People commonly take muscle relaxers to get relief from all types of pain including arthritis and back pain. By taking these medicines in either tablet or capsule form, mild to severe body pains can be cured and normal activities can be taken on again.
You will notice that your pet dog can sometimes display pain in some parts of the body as well. This is particularly evident if you see your dog limping or if a particular part of the body is sore. Your pet dog will probably react even if you only put mild pressure on a sore spot.
As a dog lover, it hurts to see that your dog is in pain. And this might lead you to act on your instinct and give your dog the type of muscle relaxers that you have found effective on yourself. But can muscle relaxers intended for people really help your dog? And is it safe and effective in getting rid of the muscle tension?
Can I Give My Dog Muscle Relaxers? Answer: No
Muscle relaxers fall under the category of pain reliever. Generally, these are harmful (very toxic!) to dogs.
You should be very careful about administering people medicines to the canine breed. Why not look into something like acupuncture. It could be a viable treatment if you are looking for a more natural and lasting solution to what ails your friend.
Muscle relaxer medicines can impair your dog’s nervous system. Mild forms of intoxication may result in weakness and depression. You might notice that your pet dog is having mood swings as well. Worse cases of muscle relaxant intoxication can lead to disorientation, seizures, coma and even death.
K9 Drug Overdose & Intoxication
Some dogs are more vulnerable than others and can easily be affected by drug overdose or misuse. Puppies and small breeds are particularly more vulnerable than older and larger dogs. This is mainly because drugs can affect a dog depending on their size and weight. That’s why it’s always important that proper dosage is followed when giving medicines (whether it’s people medication or dog medicine).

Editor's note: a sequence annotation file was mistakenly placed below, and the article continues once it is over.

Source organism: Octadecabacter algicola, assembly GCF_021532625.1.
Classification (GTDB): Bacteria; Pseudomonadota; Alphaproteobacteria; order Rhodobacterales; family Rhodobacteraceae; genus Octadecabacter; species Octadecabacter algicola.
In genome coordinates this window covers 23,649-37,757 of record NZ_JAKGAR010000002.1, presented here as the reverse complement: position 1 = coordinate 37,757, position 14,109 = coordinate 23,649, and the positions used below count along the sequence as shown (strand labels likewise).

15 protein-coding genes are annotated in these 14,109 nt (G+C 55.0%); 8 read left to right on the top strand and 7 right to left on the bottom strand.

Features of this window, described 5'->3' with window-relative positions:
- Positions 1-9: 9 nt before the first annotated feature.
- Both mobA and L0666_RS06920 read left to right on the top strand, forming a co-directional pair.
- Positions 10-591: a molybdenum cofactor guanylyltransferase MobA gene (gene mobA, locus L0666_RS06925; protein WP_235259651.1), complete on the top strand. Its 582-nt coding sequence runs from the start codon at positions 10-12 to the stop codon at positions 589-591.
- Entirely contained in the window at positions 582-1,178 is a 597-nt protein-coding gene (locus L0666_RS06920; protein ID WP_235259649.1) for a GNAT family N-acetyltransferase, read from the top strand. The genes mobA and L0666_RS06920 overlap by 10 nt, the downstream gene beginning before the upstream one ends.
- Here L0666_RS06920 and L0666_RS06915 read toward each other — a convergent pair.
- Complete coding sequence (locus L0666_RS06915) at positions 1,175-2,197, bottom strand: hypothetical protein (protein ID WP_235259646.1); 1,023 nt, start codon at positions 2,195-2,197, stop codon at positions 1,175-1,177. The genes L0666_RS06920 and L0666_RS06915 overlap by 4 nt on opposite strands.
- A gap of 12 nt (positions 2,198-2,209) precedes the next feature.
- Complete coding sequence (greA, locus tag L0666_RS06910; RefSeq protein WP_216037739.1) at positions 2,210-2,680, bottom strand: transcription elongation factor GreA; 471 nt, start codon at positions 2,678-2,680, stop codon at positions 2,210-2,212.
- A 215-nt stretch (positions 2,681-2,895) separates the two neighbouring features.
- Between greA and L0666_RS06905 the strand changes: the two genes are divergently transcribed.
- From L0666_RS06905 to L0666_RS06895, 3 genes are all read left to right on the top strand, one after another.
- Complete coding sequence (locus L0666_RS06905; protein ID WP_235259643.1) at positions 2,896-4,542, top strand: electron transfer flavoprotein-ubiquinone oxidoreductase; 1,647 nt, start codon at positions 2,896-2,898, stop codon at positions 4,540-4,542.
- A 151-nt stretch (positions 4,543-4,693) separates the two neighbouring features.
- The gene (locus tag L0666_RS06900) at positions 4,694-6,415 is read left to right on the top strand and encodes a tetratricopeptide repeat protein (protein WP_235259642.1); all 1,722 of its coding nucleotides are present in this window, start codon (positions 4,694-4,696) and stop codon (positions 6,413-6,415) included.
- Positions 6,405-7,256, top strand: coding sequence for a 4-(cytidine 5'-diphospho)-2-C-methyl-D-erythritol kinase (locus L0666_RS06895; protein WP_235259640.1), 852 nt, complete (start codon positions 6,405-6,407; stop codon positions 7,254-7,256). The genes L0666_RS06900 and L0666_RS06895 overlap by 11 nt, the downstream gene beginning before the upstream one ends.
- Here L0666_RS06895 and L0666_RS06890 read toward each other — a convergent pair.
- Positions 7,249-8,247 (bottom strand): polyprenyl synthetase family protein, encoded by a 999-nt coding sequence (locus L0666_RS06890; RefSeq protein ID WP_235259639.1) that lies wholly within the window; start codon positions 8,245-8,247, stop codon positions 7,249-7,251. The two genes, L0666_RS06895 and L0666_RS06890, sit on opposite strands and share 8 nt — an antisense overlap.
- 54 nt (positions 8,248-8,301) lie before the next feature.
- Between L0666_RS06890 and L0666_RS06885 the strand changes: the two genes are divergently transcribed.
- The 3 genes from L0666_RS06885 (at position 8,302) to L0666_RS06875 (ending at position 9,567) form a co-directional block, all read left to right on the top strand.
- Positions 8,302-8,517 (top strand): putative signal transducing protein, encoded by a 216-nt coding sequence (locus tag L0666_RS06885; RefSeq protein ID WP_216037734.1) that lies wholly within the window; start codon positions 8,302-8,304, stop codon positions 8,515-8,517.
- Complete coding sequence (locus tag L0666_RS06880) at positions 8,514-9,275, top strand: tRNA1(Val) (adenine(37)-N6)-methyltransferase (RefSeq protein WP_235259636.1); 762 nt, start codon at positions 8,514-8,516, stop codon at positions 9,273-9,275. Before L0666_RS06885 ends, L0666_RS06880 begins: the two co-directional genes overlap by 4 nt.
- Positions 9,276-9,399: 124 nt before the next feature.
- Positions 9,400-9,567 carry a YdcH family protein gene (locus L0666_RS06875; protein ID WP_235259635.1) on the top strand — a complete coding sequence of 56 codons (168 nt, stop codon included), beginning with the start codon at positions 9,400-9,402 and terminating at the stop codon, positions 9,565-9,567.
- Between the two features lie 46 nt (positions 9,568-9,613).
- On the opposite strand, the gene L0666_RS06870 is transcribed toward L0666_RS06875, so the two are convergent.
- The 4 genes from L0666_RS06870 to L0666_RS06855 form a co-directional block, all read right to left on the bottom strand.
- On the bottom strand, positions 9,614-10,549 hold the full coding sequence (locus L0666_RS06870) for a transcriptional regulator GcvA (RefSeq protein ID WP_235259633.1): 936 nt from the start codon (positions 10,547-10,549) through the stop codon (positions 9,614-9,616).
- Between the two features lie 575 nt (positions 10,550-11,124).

Senior dogs can be easily affected by improper medication too. Just like in people, older dogs have lower stamina than younger dogs. Their tolerance level is lower and their bodies can easily react poorly to medicines that are not suited to them. The liver, kidney and heart organs can fail in older dogs.
You should also be particularly careful if your dog has an existing health problem. If your dog already has known issues of heart, liver and kidney problems, giving them improper food and medicine can trigger an early failure of one particular organ.
Know which types of medicines are safe and which types are harmful to the canine breed. Before giving any type of medicine, including a muscle relaxer, to your doggy friend please consult with a vet first. They’ll know the proper dosage in administering said medicine.
As most people medicines are hazardous to pets (particularly pain relievers), you should keep all your medicines safely secured in tight bottles inside your medicine cabinet. No, don’t just store your medication in plastic bags as your pet dog can easily chew through them. And don’t leave your medicine just lying on top of tables too. Large breeds of dogs can easily reach on top of tables and this can present a terrible problem.
If you have children or elderly people around the house, you should also supervise their medication. The young and the elderly may not be that careful with their medicine and they may drop a tablet or two on the floor accidentally. And you can imagine how fast your dog can get to those, don’t you?
Symptoms of Poisoning
If your dog accidentally digests people medicine (especially pain relievers or muscle relaxers), you should immediately call the vet and report the type of medicine taken in by your pet dog. You should also observe for any type of vomiting, diarrhea and blood on stools.
Drooling is another sign of poisoning as well as having pale gums. And in worse cases, your pet dog may even exhibit shaking and weakness.